[Except I really must add that the above teacher looked exactly like Miss Grundy in the Archie comics!]

Until the day she died – in her 80s – my lovely, intelligent mother-in-law used the euphemism "tinkle." She’d think nothing of sitting amidst a dozen party guests and announcing, "Excuse me, I have to tinkle."

I used that for one of my characters in EYE OF NEWT.

Marley, Will and I also watched the DVD Curious George. Twice. To my mind, that was a terrific transition from book to screen, but I couldn’t help thinking about the last scene in Forest Gump.

And the feather. [Sniff.]

As you wish,
Deni, who has decided that, rather than spending 50k to clone a cat, she’ll re-read Stephen King’s Pet Semetery. And congrats to Mr. King, recipient of MWA’s Grand Master Award.

5 thoughts on “A PINCH OF THIS & A BIT OF THAT

  1. Bill Cameron

    In the spring of 1983, a friend of mine and I drove from Ohio to Florida for Spring Break. We were on our way to Key West, but we stopped in Orlando to drop a couple of friends off with their grandmother for the week.

    We’d been driving about 15 hours at that point, so we took a break. Grandma offered to fix us something to eat and make us a pot of coffee. Delightful lady. She had a pet iguana who roamed free in her house.

    She sent me and my friend in turn back to the bathroom to wash up while she made the sandwiches. When my turn came, I went to the toilet first, and as I stood there, I saw on the wall in front of me a decorative ceramic toilet seat. Festooned in painted flowered and ribbons, the lid was embossed with the words:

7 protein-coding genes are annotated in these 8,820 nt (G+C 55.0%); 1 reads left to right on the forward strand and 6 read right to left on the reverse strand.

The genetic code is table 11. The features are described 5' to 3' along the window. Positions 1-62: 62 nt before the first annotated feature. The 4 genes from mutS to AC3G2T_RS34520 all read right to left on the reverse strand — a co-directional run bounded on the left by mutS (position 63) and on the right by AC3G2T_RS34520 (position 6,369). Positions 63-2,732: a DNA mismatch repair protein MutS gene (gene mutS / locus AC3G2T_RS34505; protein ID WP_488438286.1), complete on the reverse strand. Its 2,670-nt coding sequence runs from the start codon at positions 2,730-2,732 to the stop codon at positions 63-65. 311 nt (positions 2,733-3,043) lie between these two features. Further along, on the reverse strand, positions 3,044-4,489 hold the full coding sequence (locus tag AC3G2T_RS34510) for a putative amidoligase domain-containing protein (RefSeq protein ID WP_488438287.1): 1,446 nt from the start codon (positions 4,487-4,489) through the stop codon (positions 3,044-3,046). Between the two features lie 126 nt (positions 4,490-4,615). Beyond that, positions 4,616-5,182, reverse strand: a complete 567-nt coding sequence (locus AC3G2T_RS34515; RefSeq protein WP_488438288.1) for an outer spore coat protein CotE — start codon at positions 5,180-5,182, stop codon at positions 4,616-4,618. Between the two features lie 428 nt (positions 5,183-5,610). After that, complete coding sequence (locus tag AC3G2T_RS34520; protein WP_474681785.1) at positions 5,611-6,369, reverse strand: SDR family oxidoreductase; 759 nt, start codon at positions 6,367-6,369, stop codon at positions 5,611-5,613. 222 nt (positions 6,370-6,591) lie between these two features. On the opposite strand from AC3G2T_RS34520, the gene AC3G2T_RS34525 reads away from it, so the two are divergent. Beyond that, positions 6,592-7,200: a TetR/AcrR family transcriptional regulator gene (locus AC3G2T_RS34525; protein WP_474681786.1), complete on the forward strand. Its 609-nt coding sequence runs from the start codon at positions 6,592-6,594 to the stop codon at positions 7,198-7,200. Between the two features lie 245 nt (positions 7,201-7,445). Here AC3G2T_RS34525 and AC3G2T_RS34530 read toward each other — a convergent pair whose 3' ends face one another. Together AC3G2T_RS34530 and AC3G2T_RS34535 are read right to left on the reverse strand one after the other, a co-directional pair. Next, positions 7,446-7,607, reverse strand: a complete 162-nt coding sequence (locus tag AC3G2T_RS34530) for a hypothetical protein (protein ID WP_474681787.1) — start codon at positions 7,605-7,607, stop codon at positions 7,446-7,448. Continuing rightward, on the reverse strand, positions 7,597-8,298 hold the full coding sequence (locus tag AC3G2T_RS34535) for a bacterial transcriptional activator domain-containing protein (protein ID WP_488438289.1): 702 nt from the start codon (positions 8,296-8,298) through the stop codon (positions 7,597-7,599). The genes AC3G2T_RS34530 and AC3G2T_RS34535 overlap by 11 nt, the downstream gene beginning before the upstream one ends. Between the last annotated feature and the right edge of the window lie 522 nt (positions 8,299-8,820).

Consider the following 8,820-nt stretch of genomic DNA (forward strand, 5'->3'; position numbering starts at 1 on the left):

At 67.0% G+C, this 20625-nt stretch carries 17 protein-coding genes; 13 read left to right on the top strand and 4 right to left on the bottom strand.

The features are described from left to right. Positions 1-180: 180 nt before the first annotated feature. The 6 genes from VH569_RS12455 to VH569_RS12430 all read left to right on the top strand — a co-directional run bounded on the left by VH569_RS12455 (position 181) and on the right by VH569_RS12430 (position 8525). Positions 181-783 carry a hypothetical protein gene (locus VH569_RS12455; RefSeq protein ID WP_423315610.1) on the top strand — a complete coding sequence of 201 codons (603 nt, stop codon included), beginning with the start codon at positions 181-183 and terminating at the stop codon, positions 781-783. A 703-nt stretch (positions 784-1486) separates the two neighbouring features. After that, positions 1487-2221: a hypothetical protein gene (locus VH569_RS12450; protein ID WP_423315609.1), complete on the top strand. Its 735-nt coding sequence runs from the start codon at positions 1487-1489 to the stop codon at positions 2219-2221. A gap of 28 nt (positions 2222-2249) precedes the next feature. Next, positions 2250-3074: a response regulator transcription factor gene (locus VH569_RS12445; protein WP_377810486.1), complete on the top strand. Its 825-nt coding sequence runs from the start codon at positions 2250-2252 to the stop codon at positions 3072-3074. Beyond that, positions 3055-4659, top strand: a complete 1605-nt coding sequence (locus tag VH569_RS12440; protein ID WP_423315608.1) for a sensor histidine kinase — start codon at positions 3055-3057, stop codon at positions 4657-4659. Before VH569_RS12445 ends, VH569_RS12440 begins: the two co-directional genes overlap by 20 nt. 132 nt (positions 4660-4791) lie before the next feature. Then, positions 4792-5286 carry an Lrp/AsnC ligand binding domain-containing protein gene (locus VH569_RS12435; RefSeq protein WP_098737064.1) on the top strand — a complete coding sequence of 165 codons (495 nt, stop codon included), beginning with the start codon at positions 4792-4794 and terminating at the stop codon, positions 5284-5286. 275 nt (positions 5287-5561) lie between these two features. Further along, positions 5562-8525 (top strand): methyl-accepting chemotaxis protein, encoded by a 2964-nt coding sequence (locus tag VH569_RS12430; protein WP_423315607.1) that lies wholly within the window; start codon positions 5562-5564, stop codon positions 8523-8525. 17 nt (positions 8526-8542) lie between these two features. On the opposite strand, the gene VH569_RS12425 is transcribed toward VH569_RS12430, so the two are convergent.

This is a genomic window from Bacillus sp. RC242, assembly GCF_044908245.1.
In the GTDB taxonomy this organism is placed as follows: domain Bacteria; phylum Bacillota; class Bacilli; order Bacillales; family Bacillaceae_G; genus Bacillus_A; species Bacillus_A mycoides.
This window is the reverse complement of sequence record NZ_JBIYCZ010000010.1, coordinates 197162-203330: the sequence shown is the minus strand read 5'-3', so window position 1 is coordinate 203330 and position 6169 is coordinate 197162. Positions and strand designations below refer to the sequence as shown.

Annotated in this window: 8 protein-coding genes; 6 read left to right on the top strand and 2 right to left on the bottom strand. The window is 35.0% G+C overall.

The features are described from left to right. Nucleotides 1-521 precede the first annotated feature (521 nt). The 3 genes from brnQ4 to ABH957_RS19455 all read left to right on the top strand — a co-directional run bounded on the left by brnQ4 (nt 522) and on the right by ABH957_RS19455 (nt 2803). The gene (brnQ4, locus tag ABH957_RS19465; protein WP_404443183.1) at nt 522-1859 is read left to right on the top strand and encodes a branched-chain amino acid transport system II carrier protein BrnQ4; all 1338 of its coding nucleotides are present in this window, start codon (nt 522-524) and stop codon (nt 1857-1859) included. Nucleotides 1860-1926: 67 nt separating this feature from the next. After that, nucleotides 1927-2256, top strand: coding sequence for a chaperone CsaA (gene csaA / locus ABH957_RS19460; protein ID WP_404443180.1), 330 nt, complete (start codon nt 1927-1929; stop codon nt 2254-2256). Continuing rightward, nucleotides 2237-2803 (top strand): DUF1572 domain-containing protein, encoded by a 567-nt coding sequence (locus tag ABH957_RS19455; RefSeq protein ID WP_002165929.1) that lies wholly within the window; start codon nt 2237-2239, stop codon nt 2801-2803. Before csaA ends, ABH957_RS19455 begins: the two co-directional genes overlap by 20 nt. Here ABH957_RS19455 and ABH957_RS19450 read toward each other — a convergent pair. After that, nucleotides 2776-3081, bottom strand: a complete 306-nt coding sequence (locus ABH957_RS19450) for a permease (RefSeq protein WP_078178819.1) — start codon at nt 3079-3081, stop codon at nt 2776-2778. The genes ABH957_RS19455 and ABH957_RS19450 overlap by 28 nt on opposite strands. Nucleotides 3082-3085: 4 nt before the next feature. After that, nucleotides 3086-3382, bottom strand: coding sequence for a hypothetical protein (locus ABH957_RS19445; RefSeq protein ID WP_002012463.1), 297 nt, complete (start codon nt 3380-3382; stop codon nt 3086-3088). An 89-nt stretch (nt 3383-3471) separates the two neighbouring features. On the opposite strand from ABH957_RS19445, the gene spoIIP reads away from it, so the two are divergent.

If you sprinkle,When you tinkle,Be a sweetie,And wipe the seatie.

    In that moment of exhaustion, fighting off the effects of white line fever, in a little house in central Florida with a three-foot lizard roaming loose and a little old lady fixing me a sandwich, it was the most surreal thing I had ever seen. And it changed my view of the word “tinkle” forever.

  2. pari noskin taichert

    Okay, Bill, that’s just hysterical. I’ve heard and said a slightly different version for years. Lucky for us, my hubby is very considerate.

    Deni,What a fun ride this post was. Thank you for it. I learned about Thanksgiving in O, Canada. Considered the merits of pet cloning. And was transported to the potty-training times with my kids (not a particularly joyous memory). Again, during that challenging time in both of my children’s lives, my hubby came through with the comment that very few adults needed to be reminded to go to the bathroom. It sounded so consoling then.


  3. Ron Estrada

    I wonder if your editor is reading this and feeling a kinship with your teacher. Canadian Thanksgiving has nothing to do with the founders of that nation. It’s a celebration of opening day of the NHL. And once we’ve completed our takeover of that league, they’ll have nothing left to be thankful for. It’s all part of America’s evil plan for world domination.

  4. Deni Dietz

    Ron, I’ve lived in Canada for 6 years now and no one could really tell me about Canadian Thanksgiving [I had to look it up], so you’re absolutely right. It’s the start of the NHL season. [Go Avalanche!]

    My friends work on “American Thanksgiving Thursday,” and my kids live in the States, so I’ll be chomping…diet food…and watching NFL football. Go Broncos!

    Bill, I loved your story, felt like I was *there.* You must be a writer or something πŸ™‚ I am soooo looking forward to LOST DOG.

    Pari, thanks for your comments. I plan to do another BITS blog on Halloween [Tuesday, Oct 31]. Boo.